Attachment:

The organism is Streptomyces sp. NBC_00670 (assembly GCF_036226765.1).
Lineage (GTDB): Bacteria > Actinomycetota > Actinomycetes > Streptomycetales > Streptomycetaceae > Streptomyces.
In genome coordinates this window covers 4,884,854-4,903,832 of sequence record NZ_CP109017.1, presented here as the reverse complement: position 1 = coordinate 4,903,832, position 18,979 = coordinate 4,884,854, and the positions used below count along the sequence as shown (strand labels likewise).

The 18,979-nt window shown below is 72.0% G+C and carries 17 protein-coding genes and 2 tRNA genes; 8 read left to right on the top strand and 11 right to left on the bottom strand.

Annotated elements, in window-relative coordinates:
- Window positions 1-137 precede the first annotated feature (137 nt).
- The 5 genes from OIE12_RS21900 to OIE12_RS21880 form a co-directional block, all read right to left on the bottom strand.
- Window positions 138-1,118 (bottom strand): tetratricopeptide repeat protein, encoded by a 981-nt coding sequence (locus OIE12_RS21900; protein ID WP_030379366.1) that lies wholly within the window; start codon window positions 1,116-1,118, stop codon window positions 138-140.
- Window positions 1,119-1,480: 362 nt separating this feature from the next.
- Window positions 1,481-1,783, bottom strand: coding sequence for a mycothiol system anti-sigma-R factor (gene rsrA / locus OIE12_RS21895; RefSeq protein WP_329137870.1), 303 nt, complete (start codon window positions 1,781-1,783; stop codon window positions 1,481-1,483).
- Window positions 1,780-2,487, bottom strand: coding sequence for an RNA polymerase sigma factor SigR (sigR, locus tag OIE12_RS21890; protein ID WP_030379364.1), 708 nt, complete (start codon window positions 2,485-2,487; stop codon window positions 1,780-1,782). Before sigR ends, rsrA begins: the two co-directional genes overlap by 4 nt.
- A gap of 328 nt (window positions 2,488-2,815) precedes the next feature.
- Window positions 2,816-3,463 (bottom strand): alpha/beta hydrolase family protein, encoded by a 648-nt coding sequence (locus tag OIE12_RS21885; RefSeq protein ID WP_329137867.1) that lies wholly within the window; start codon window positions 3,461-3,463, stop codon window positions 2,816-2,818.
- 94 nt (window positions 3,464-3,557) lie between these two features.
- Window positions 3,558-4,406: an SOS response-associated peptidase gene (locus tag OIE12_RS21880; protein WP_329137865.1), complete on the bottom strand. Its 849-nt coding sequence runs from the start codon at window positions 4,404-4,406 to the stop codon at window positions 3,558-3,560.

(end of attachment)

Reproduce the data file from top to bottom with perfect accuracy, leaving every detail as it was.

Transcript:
The organism is Streptomyces sp. NBC_00670 (assembly GCF_036226765.1).
Lineage (GTDB): Bacteria > Actinomycetota > Actinomycetes > Streptomycetales > Streptomycetaceae > Streptomyces.
In genome coordinates this window covers 4,884,854-4,903,832 of sequence record NZ_CP109017.1, presented here as the reverse complement: position 1 = coordinate 4,903,832, position 18,979 = coordinate 4,884,854, and the positions used below count along the sequence as shown (strand labels likewise).

The 18,979-nt window shown below is 72.0% G+C and carries 17 protein-coding genes and 2 tRNA genes; 8 read left to right on the top strand and 11 right to left on the bottom strand.

Annotated elements, in window-relative coordinates:
- Window positions 1-137 precede the first annotated feature (137 nt).
- The 5 genes from OIE12_RS21900 to OIE12_RS21880 form a co-directional block, all read right to left on the bottom strand.
- Window positions 138-1,118 (bottom strand): tetratricopeptide repeat protein, encoded by a 981-nt coding sequence (locus OIE12_RS21900; protein ID WP_030379366.1) that lies wholly within the window; start codon window positions 1,116-1,118, stop codon window positions 138-140.
- Window positions 1,119-1,480: 362 nt separating this feature from the next.
- Window positions 1,481-1,783, bottom strand: coding sequence for a mycothiol system anti-sigma-R factor (gene rsrA / locus OIE12_RS21895; RefSeq protein WP_329137870.1), 303 nt, complete (start codon window positions 1,781-1,783; stop codon window positions 1,481-1,483).
- Window positions 1,780-2,487, bottom strand: coding sequence for an RNA polymerase sigma factor SigR (sigR, locus tag OIE12_RS21890; protein ID WP_030379364.1), 708 nt, complete (start codon window positions 2,485-2,487; stop codon window positions 1,780-1,782). Before sigR ends, rsrA begins: the two co-directional genes overlap by 4 nt.
- A gap of 328 nt (window positions 2,488-2,815) precedes the next feature.
- Window positions 2,816-3,463 (bottom strand): alpha/beta hydrolase family protein, encoded by a 648-nt coding sequence (locus tag OIE12_RS21885; RefSeq protein ID WP_329137867.1) that lies wholly within the window; start codon window positions 3,461-3,463, stop codon window positions 2,816-2,818.
- 94 nt (window positions 3,464-3,557) lie between these two features.
- Window positions 3,558-4,406: an SOS response-associated peptidase gene (locus tag OIE12_RS21880; protein WP_329137865.1), complete on the bottom strand. Its 849-nt coding sequence runs from the start codon at window positions 4,404-4,406 to the stop codon at window positions 3,558-3,560.